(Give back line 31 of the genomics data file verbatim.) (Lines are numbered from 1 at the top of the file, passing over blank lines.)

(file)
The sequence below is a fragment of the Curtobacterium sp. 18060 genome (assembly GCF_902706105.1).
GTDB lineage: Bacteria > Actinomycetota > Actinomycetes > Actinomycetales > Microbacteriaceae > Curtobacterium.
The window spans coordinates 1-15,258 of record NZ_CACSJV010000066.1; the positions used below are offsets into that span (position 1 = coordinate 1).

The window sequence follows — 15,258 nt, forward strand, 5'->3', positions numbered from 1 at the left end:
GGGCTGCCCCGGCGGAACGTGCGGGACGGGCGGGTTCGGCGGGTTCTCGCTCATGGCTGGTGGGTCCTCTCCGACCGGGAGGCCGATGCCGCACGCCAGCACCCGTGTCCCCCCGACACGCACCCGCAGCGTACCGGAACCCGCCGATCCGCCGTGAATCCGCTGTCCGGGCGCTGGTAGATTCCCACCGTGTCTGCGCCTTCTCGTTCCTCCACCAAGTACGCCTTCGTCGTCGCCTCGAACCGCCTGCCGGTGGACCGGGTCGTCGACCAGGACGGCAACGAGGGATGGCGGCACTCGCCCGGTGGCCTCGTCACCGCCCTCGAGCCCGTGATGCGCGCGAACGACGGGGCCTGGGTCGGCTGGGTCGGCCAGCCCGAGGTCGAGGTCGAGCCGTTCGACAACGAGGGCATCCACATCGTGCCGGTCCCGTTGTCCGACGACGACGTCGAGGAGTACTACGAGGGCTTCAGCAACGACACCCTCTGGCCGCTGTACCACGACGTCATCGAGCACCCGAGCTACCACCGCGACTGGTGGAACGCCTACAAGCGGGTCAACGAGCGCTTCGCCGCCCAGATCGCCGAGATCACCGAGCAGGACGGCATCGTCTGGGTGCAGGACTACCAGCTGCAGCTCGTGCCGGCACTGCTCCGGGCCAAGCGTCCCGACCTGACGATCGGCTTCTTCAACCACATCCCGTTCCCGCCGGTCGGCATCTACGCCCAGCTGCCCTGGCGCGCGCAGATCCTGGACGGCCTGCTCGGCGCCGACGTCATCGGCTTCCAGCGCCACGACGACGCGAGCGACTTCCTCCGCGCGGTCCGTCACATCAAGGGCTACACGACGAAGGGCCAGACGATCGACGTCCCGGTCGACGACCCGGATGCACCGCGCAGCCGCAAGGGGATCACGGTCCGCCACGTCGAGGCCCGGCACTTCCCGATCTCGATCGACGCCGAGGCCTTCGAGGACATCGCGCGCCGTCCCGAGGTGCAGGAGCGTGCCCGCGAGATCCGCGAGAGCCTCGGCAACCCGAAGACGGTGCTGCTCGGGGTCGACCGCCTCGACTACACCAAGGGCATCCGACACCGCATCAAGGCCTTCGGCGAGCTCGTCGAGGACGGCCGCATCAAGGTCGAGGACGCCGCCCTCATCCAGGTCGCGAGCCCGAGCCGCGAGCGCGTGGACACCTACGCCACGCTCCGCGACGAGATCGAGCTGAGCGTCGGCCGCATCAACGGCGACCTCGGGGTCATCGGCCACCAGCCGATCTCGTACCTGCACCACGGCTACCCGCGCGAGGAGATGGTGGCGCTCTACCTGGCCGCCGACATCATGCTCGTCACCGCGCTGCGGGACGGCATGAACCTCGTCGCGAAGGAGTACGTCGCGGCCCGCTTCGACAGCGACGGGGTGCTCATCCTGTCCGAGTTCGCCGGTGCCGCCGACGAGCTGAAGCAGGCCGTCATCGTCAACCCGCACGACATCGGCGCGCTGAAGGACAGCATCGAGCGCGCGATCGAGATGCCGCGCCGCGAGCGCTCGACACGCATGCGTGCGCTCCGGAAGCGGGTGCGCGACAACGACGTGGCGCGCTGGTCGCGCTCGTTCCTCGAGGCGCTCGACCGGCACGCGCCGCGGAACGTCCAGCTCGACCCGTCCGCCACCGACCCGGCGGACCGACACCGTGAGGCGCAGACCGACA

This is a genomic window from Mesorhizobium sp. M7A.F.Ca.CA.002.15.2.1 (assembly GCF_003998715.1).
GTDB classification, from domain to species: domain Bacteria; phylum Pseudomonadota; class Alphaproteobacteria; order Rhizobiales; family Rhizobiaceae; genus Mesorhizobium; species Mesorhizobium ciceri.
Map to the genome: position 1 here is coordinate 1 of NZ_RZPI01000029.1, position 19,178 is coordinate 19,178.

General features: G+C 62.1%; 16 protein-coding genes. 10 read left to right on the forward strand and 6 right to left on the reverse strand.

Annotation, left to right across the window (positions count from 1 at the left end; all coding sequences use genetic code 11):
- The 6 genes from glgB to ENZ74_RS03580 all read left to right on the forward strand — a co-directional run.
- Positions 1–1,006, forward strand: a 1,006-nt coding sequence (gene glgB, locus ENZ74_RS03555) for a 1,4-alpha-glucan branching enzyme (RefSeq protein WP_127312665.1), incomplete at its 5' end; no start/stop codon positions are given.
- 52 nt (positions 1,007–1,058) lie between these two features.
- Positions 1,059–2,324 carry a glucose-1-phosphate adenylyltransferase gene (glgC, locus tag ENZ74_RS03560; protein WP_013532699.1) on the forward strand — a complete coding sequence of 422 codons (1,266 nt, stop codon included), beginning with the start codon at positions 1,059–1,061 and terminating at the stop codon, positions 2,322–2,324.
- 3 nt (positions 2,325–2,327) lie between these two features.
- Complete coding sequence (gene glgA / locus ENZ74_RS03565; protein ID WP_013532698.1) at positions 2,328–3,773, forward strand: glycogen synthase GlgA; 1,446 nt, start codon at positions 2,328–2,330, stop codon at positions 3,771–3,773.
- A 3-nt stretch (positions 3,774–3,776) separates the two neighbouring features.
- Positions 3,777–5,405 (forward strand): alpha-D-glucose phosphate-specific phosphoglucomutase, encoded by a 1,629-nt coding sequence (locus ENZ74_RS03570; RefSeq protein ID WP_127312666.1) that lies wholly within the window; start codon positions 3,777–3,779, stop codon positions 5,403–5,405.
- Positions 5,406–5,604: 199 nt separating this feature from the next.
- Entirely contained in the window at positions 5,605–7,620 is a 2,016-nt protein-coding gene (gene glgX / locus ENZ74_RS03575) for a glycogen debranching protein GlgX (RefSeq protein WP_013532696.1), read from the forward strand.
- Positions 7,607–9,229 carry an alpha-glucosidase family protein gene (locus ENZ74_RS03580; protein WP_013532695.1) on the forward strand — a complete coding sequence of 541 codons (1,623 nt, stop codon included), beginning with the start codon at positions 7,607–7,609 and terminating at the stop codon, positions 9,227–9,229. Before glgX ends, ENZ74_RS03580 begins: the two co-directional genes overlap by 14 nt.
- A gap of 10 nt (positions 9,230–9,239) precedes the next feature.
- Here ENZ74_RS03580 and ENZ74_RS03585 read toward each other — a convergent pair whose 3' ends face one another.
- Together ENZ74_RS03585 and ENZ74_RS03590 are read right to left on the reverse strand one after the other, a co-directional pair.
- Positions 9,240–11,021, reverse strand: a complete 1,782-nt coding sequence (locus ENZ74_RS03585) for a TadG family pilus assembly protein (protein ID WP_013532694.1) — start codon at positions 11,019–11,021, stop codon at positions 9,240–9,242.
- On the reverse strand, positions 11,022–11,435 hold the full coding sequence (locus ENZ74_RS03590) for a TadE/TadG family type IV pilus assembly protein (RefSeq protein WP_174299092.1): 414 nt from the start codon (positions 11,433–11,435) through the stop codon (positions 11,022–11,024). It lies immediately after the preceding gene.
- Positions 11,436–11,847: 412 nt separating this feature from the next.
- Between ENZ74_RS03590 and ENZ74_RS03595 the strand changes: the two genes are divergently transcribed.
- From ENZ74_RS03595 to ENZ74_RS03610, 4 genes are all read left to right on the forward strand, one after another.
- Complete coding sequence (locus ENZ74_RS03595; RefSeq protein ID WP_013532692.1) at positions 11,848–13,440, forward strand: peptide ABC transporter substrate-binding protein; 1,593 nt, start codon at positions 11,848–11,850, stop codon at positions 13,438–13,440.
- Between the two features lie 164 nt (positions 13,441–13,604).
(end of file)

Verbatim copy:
- Between the two features lie 164 nt (positions 13,441–13,604).